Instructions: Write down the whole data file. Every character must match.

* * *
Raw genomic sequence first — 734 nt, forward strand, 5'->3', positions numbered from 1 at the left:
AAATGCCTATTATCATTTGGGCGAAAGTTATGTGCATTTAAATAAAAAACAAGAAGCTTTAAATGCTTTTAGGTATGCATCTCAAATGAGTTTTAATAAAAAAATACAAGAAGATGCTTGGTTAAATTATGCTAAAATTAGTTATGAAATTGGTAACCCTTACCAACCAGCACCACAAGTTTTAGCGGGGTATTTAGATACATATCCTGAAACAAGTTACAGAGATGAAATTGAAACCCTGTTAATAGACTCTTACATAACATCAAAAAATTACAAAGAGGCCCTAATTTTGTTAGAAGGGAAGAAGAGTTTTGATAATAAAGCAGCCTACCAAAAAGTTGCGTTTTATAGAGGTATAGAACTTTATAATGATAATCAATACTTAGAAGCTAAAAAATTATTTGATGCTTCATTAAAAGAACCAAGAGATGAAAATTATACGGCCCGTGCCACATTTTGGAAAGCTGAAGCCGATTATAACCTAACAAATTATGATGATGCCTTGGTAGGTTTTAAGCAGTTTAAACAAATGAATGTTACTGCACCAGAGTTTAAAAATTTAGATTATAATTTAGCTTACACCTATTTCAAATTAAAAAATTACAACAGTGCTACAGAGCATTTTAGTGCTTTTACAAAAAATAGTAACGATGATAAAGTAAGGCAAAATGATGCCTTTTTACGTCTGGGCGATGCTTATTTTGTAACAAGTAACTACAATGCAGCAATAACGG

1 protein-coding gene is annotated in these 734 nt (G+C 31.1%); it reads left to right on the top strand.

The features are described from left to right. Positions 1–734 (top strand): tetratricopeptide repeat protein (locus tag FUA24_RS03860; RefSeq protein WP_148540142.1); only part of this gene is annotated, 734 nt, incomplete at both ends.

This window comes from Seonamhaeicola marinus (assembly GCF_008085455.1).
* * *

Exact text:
Raw genomic sequence first — 734 nt, forward strand, 5'->3', positions numbered from 1 at the left:
AAATGCCTATTATCATTTGGGCGAAAGTTATGTGCATTTAAATAAAAAACAAGAAGCTTTAAATGCTTTTAGGTATGCATCTCAAATGAGTTTTAATAAAAAAATACAAGAAGATGCTTGGTTAAATTATGCTAAAATTAGTTATGAAATTGGTAACCCTTACCAACCAGCACCACAAGTTTTAGCGGGGTATTTAGATACATATCCTGAAACAAGTTACAGAGATGAAATTGAAACCCTGTTAATAGACTCTTACATAACATCAAAAAATTACAAAGAGGCCCTAATTTTGTTAGAAGGGAAGAAGAGTTTTGATAATAAAGCAGCCTACCAAAAAGTTGCGTTTTATAGAGGTATAGAACTTTATAATGATAATCAATACTTAGAAGCTAAAAAATTATTTGATGCTTCATTAAAAGAACCAAGAGATGAAAATTATACGGCCCGTGCCACATTTTGGAAAGCTGAAGCCGATTATAACCTAACAAATTATGATGATGCCTTGGTAGGTTTTAAGCAGTTTAAACAAATGAATGTTACTGCACCAGAGTTTAAAAATTTAGATTATAATTTAGCTTACACCTATTTCAAATTAAAAAATTACAACAGTGCTACAGAGCATTTTAGTGCTTTTACAAAAAATAGTAACGATGATAAAGTAAGGCAAAATGATGCCTTTTTACGTCTGGGCGATGCTTATTTTGTAACAAGTAACTACAATGCAGCAATAACGG

1 protein-coding gene is annotated in these 734 nt (G+C 31.1%); it reads left to right on the top strand.

The features are described from left to right. Positions 1–734 (top strand): tetratricopeptide repeat protein (locus tag FUA24_RS03860; RefSeq protein WP_148540142.1); only part of this gene is annotated, 734 nt, incomplete at both ends.

This window comes from Seonamhaeicola marinus (assembly GCF_008085455.1).